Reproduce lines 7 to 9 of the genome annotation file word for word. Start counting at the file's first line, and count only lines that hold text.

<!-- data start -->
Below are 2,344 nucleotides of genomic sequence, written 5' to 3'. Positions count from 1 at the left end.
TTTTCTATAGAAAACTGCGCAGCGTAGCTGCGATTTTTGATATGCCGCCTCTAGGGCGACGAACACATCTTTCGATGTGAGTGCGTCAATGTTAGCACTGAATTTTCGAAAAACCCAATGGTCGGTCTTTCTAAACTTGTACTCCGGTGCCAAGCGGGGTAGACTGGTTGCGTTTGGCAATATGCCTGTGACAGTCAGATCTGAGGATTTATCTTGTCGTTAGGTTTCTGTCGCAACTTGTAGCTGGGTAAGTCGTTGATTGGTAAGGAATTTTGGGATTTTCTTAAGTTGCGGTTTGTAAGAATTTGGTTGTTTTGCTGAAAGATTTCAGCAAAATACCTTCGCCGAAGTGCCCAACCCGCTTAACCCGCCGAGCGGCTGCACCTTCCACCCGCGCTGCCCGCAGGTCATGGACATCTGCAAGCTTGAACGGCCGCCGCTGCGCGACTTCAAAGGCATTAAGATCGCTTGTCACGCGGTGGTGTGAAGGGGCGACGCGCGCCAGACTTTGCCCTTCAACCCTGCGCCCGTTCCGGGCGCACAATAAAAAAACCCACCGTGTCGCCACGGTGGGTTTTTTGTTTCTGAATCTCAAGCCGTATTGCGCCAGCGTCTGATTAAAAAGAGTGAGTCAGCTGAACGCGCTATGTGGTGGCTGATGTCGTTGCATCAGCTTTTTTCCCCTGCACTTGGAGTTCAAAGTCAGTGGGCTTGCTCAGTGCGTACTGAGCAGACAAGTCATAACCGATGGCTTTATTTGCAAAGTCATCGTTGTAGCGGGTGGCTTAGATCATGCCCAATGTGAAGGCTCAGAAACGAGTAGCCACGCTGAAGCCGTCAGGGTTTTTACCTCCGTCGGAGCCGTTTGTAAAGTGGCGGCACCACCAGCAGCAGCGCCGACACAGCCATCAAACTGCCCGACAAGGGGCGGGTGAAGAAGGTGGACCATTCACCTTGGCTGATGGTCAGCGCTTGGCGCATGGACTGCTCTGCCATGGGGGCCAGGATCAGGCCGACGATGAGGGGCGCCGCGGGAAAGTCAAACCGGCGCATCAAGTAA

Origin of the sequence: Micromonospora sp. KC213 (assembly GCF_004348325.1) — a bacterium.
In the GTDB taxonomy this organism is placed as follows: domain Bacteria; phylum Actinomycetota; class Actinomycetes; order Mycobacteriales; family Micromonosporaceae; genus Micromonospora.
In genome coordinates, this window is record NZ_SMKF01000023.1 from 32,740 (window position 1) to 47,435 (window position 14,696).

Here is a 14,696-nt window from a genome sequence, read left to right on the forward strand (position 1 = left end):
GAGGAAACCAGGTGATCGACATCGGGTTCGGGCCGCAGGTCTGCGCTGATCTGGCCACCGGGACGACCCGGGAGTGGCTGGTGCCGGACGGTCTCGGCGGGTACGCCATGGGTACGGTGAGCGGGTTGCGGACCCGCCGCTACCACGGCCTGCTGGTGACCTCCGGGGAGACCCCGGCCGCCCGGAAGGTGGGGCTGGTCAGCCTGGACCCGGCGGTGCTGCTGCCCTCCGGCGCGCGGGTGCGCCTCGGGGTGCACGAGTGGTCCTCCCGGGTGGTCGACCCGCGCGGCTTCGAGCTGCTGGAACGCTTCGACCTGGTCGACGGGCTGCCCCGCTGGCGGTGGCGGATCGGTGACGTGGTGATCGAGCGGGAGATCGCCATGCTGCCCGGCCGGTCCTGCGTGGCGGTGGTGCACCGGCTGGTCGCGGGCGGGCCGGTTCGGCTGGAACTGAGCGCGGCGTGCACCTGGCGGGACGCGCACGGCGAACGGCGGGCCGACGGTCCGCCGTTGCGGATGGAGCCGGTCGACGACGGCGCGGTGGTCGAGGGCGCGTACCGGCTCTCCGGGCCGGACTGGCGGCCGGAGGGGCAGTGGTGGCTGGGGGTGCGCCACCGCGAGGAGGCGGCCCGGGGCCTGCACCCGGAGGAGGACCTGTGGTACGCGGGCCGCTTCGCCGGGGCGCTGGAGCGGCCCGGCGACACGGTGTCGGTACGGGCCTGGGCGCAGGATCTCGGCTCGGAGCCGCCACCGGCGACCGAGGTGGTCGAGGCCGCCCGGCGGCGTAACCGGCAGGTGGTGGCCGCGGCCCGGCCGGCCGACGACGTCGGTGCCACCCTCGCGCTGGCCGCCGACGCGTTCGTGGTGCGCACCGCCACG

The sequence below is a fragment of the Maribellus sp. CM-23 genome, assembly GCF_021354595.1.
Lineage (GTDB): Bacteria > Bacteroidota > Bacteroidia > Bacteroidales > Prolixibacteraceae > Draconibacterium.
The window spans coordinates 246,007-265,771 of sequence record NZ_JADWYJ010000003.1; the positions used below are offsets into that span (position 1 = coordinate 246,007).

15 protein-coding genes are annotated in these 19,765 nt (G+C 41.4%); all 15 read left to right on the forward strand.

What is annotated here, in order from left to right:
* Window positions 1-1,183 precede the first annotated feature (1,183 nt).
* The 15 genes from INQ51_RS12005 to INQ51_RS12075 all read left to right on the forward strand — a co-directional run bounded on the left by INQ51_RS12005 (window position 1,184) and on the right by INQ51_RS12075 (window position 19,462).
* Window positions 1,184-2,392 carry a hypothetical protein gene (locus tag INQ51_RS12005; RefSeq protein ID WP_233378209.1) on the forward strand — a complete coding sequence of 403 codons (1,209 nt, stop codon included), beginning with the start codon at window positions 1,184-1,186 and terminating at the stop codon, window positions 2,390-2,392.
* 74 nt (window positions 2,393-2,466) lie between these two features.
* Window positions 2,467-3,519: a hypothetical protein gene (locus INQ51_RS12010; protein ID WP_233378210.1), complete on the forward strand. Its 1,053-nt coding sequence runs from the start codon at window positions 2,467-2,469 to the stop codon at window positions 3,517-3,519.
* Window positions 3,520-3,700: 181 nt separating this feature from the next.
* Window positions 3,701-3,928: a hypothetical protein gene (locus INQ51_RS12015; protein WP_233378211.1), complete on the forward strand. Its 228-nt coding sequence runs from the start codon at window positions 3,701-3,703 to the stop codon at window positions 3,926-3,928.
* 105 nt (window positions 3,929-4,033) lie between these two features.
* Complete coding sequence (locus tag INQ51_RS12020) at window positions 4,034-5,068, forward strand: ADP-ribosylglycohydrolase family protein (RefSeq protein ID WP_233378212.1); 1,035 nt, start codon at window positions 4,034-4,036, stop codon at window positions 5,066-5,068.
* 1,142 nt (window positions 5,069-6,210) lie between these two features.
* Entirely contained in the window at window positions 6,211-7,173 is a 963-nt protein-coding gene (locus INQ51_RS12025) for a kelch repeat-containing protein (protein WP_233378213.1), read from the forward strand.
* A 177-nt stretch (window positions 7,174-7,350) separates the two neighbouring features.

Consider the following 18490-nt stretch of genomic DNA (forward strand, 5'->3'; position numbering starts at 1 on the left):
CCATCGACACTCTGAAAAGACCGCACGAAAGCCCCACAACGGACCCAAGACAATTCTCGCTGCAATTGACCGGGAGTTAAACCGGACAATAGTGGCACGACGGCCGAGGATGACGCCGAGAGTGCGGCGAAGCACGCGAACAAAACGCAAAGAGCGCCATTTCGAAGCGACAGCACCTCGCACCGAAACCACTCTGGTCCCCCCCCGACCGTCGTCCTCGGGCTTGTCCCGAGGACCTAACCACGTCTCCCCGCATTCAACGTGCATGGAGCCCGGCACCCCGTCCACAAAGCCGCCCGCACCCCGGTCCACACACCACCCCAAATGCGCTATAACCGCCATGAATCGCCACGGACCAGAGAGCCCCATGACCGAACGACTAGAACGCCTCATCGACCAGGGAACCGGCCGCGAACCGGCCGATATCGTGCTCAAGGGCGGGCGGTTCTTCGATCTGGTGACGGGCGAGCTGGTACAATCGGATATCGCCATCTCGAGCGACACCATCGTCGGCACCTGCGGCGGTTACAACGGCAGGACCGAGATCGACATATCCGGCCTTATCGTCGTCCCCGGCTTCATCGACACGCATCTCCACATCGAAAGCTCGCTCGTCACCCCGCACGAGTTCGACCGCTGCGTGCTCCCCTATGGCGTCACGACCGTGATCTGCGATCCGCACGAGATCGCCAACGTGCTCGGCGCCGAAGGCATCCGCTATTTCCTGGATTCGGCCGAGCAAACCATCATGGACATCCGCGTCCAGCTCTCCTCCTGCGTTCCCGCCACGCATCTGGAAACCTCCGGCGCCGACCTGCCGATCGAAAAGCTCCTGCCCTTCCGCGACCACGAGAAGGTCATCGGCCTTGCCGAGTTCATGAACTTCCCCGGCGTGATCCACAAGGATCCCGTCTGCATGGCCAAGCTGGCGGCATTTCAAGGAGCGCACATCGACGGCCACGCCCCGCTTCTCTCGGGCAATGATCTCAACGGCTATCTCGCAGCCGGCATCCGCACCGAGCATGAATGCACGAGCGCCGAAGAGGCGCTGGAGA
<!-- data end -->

GAGGAAACCAGGTGATCGACATCGGGTTCGGGCCGCAGGTCTGCGCTGATCTGGCCACCGGGACGACCCGGGAGTGGCTGGTGCCGGACGGTCTCGGCGGGTACGCCATGGGTACGGTGAGCGGGTTGCGGACCCGCCGCTACCACGGCCTGCTGGTGACCTCCGGGGAGACCCCGGCCGCCCGGAAGGTGGGGCTGGTCAGCCTGGACCCGGCGGTGCTGCTGCCCTCCGGCGCGCGGGTGCGCCTCGGGGTGCACGAGTGGTCCTCCCGGGTGGTCGACCCGCGCGGCTTCGAGCTGCTGGAACGCTTCGACCTGGTCGACGGGCTGCCCCGCTGGCGGTGGCGGATCGGTGACGTGGTGATCGAGCGGGAGATCGCCATGCTGCCCGGCCGGTCCTGCGTGGCGGTGGTGCACCGGCTGGTCGCGGGCGGGCCGGTTCGGCTGGAACTGAGCGCGGCGTGCACCTGGCGGGACGCGCACGGCGAACGGCGGGCCGACGGTCCGCCGTTGCGGATGGAGCCGGTCGACGACGGCGCGGTGGTCGAGGGCGCGTACCGGCTCTCCGGGCCGGACTGGCGGCCGGAGGGGCAGTGGTGGCTGGGGGTGCGCCACCGCGAGGAGGCGGCCCGGGGCCTGCACCCGGAGGAGGACCTGTGGTACGCGGGCCGCTTCGCCGGGGCGCTGGAGCGGCCCGGCGACACGGTGTCGGTACGGGCCTGGGCGCAGGATCTCGGCTCGGAGCCGCCACCGGCGACCGAGGTGGTCGAGGCCGCCCGGCGGCGTAACCGGCAGGTGGTGGCCGCGGCCCGGCCGGCCGACGACGTCGGTGCCACCCTCGCGCTGGCCGCCGACGCGTTCGTGGTGCGCACCGCCACG

The sequence below is a fragment of the Maribellus sp. CM-23 genome, assembly GCF_021354595.1.
Lineage (GTDB): Bacteria > Bacteroidota > Bacteroidia > Bacteroidales > Prolixibacteraceae > Draconibacterium.